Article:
I had this thing w/ fold before - which was fast - but i realized i could do the same w/ xargs w/out having to preprocess input or to implement any sed branch loops if i just backslash-escaped everything that wasn't a terminating char or any subsequent spaces.

So in the above statement sed will match either the null string or a terminating sequence for every character (not in the sequence) that occurs in input. In the right-hand side sed substitutes either the null-string or the terminating sequence in for \1 and afterward inserts a backslash. The result is that every char but one of .!? when followed by at least one space gets \backslash-escaped. This includes the \newline that sed inserts after each substitution when it writes to stdout.

Because xargs will elide entirely a backslash-escaped \newline and will split the args it hands its named utility on unescaped spaces, printf winds up printing all sentence-like strings which xargs reads in input sans any trailing spaces and on a single line per. What's more - it does it in batches approaching ARGMAX size - as many as possible at a time. And of course sed should manage its job pretty quickly as well - it only has to do the one global substitution per input line.

The results work out like this:

Some Lorem Ipsum taken from www.lipsum.com:

sed 's/\([.!?]  *\)\{0,1\}/\1\\/g' <<LIPSUM | xargs printf %s\\n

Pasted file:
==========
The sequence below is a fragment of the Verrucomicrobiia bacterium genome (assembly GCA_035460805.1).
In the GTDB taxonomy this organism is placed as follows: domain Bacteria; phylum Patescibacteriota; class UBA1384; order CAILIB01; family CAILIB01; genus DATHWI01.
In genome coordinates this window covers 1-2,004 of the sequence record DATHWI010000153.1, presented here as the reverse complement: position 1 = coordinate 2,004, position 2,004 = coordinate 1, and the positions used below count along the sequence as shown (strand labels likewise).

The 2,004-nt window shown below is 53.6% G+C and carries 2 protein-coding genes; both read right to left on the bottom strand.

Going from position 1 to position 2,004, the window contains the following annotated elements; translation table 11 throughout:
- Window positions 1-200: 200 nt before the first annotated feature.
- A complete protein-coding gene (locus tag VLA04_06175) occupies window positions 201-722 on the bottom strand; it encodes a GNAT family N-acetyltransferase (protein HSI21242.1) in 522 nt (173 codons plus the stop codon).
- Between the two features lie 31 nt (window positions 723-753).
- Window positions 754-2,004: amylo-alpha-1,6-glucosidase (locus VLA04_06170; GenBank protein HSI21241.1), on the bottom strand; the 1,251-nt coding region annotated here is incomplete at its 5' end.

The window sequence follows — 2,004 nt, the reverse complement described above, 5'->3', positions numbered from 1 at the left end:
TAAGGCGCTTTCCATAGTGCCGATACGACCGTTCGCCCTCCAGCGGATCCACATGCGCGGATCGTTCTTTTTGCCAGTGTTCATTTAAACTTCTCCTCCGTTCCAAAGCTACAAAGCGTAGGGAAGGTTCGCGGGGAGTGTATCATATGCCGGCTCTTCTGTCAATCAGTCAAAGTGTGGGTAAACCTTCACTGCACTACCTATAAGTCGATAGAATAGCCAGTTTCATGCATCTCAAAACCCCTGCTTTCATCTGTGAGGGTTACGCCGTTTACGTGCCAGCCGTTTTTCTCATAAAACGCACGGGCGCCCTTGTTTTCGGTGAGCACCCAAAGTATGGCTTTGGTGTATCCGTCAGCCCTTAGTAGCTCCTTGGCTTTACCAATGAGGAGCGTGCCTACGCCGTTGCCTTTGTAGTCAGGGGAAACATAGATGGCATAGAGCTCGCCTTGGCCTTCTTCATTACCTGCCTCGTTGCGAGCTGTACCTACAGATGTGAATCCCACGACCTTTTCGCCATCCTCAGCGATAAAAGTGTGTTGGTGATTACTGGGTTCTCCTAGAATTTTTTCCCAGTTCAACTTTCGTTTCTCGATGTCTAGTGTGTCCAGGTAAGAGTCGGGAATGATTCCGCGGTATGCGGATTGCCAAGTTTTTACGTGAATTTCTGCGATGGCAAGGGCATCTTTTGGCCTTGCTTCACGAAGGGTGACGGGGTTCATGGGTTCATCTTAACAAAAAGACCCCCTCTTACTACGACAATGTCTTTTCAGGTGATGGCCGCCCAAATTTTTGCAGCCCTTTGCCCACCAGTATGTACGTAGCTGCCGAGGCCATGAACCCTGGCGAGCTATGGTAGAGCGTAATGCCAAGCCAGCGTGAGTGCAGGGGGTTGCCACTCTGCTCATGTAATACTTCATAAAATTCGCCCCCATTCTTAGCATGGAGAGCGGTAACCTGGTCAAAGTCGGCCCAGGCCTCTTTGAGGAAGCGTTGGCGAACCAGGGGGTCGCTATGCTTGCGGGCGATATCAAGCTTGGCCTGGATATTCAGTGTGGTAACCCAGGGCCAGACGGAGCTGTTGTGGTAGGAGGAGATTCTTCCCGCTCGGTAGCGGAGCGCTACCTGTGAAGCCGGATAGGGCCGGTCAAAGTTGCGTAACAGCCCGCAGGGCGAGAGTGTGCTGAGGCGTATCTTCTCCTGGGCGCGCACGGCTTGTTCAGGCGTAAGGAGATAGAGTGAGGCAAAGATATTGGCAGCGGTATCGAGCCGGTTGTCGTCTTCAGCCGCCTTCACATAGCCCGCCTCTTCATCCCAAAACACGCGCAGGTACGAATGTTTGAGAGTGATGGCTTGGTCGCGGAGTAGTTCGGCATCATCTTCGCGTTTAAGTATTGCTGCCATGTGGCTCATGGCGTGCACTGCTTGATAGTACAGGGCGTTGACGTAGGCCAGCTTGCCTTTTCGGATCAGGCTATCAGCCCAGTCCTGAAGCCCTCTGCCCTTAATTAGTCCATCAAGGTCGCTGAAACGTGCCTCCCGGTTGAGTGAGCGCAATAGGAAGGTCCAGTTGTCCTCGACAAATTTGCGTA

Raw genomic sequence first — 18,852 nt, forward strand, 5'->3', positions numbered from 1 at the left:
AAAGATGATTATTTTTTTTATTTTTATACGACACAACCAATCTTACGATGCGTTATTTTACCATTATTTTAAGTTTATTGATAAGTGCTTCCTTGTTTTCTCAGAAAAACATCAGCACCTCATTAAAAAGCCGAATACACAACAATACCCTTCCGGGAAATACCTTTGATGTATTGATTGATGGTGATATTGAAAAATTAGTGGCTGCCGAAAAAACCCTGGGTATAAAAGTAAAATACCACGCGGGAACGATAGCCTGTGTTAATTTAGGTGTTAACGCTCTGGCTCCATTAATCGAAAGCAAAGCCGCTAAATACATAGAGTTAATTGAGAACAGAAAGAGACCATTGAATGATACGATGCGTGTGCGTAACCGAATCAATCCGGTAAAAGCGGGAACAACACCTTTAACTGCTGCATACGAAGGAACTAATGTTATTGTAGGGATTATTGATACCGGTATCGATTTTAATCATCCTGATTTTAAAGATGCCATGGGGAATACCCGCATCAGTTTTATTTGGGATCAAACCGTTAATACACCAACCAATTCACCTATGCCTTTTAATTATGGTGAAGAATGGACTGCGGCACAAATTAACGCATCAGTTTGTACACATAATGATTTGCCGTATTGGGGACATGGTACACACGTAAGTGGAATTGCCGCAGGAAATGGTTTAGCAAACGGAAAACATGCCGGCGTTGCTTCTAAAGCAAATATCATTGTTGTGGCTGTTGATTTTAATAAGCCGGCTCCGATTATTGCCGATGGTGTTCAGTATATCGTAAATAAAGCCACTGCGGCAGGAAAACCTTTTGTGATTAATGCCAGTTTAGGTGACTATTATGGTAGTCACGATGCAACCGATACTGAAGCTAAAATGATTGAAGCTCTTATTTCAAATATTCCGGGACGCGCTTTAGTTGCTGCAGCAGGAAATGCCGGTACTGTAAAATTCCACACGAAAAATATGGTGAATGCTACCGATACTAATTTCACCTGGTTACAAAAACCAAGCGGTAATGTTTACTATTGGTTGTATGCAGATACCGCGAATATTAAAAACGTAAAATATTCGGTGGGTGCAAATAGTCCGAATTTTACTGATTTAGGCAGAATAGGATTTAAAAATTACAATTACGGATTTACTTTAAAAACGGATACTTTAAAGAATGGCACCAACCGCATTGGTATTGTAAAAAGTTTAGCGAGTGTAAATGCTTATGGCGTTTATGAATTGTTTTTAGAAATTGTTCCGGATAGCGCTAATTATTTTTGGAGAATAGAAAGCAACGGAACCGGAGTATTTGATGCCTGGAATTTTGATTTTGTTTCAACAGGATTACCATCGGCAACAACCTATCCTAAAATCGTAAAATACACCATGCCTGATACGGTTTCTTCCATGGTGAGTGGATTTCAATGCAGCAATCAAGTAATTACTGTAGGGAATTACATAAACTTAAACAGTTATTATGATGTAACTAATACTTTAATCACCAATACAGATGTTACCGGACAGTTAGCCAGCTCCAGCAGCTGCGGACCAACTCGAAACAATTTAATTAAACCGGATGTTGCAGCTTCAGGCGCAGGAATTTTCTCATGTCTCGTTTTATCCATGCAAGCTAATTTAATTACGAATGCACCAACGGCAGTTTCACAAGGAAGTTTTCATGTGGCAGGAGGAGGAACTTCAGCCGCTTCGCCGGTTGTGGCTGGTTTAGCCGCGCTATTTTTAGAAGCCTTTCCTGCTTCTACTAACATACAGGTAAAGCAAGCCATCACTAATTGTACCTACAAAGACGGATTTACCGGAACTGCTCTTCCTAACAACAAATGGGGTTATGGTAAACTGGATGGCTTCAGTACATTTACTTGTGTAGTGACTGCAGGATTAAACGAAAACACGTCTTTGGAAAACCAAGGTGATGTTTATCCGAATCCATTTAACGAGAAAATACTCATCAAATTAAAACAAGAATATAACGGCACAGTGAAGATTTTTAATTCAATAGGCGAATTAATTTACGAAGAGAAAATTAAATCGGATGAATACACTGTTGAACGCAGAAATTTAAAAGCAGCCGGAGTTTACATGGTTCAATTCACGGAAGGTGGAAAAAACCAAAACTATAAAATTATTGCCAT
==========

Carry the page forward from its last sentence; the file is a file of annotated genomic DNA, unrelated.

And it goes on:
Section 1.10.32 of "de Finibus Bonorum et Mal
orum", written by Cicero in 45 BC
"Sed ut perspiciatis unde omnis iste natus er
ror sit voluptatem accusantium doloremque lau
dantium, totam rem aperiam, eaque ipsa quae a
b illo inventore veritatis et quasi architect
o beatae vitae dicta sunt explicabo.
Nemo enim ipsam voluptatem quia voluptas sit 
aspernatur aut odit aut fugit, sed quia conse
quuntur magni dolores eos qui ratione volupta
tem sequi nesciunt.
Neque porro quisquam est, qui dolorem ipsum q
uia dolor sit amet, consectetur, adipisci vel
it, sed quia non numquam eius modi tempora in
cidunt ut labore et dolore magnam aliquam qua
erat voluptatem.
Ut enim ad minima veniam, quis     ...
...
reiciendis voluptatibus maiores alias consequ
atur aut perferendis doloribus asperiores rep
ellat."        1914 translation by H.

LIPSUM

...which prints...

Section 1.10.32 of "de Finibus Bonorum et Malorum", written by Cicero in 45 BC
"Sed ut perspiciatis unde omnis iste natus error sit voluptatem accusantium doloremque laudantium, totam rem aperiam, eaque ipsa quae ab illo inventore veritatis et quasi architecto beatae vitae dicta sunt explicabo.
Nemo enim ipsam voluptatem quia voluptas sit aspernatur aut odit aut fugit, sed quia consequuntur magni dolores eos qui ratione voluptatem sequi nesciunt.
Neque porro quisquam est, qui dolorem ipsum quia dolor sit amet, consectetur, adipisci velit, sed quia non numquam eius modi tempora incidunt ut labore et dolore magnam aliquam quaerat voluptatem.
Ut enim ad minima veniam, quis     ...
...
reiciendis voluptatibus maiores alias consequatur aut perferendis doloribus asperiores repellat."        1914 translation by H.
  • @don_crissti - yeah - weird. It did work w/ busybox xargs. And it does w/ read, but not otherwise. It takes very little more to more surely quote it - I guess I have to. Or else put a tr -d \\n between the sed and xargs. (I just did it in the shell on my android tablet in the bathroom, honestly) – mikeserv Mar 19 '15 at 21:29